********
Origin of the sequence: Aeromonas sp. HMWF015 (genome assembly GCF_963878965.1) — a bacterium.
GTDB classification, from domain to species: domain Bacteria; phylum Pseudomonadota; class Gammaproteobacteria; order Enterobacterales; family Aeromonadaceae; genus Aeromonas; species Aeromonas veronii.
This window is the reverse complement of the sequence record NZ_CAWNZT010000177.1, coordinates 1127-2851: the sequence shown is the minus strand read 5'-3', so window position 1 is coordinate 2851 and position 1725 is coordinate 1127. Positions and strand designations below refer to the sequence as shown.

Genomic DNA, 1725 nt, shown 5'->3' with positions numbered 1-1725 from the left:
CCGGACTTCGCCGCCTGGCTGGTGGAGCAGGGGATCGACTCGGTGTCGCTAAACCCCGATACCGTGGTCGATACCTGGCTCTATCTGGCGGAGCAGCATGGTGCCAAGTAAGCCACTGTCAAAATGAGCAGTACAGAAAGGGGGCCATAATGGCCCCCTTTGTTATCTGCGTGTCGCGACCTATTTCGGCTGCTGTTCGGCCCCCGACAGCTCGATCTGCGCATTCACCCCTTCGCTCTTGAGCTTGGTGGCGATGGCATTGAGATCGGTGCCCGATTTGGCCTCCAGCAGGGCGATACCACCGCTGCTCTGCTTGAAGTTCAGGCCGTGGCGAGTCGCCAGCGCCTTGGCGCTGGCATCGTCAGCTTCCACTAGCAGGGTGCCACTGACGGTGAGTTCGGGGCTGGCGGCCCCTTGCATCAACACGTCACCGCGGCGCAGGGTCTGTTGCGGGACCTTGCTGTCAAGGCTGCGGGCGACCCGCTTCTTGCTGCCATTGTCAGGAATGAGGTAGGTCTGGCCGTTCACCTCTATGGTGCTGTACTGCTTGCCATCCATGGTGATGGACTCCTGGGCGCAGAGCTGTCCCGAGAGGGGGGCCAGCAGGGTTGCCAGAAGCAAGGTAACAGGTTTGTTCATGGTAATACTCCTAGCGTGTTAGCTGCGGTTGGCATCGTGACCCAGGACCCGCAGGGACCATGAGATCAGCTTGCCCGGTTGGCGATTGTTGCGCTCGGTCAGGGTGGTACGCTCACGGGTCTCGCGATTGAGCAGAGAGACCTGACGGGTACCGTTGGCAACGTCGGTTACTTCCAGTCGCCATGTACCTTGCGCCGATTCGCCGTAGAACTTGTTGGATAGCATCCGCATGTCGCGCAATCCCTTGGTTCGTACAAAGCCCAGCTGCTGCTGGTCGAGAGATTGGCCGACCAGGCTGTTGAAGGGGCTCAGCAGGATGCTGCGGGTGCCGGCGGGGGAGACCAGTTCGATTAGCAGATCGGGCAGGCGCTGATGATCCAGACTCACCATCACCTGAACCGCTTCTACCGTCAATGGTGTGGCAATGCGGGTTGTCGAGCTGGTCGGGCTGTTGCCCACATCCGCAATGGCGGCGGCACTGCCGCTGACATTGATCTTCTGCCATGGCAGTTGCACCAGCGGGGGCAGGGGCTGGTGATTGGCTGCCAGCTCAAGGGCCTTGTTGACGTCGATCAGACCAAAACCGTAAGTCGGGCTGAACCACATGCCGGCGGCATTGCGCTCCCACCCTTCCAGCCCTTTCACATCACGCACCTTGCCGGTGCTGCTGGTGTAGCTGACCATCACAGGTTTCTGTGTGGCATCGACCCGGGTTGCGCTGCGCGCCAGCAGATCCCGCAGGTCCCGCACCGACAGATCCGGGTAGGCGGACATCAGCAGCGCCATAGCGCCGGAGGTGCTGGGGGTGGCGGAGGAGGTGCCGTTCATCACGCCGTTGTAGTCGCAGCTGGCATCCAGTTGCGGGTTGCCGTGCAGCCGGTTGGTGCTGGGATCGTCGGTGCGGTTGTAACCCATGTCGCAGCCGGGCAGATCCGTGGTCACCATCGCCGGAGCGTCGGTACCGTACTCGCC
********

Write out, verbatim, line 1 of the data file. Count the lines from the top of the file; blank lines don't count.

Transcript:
Origin of the sequence: Aeromonas sp. HMWF015 (genome assembly GCF_963878965.1) — a bacterium.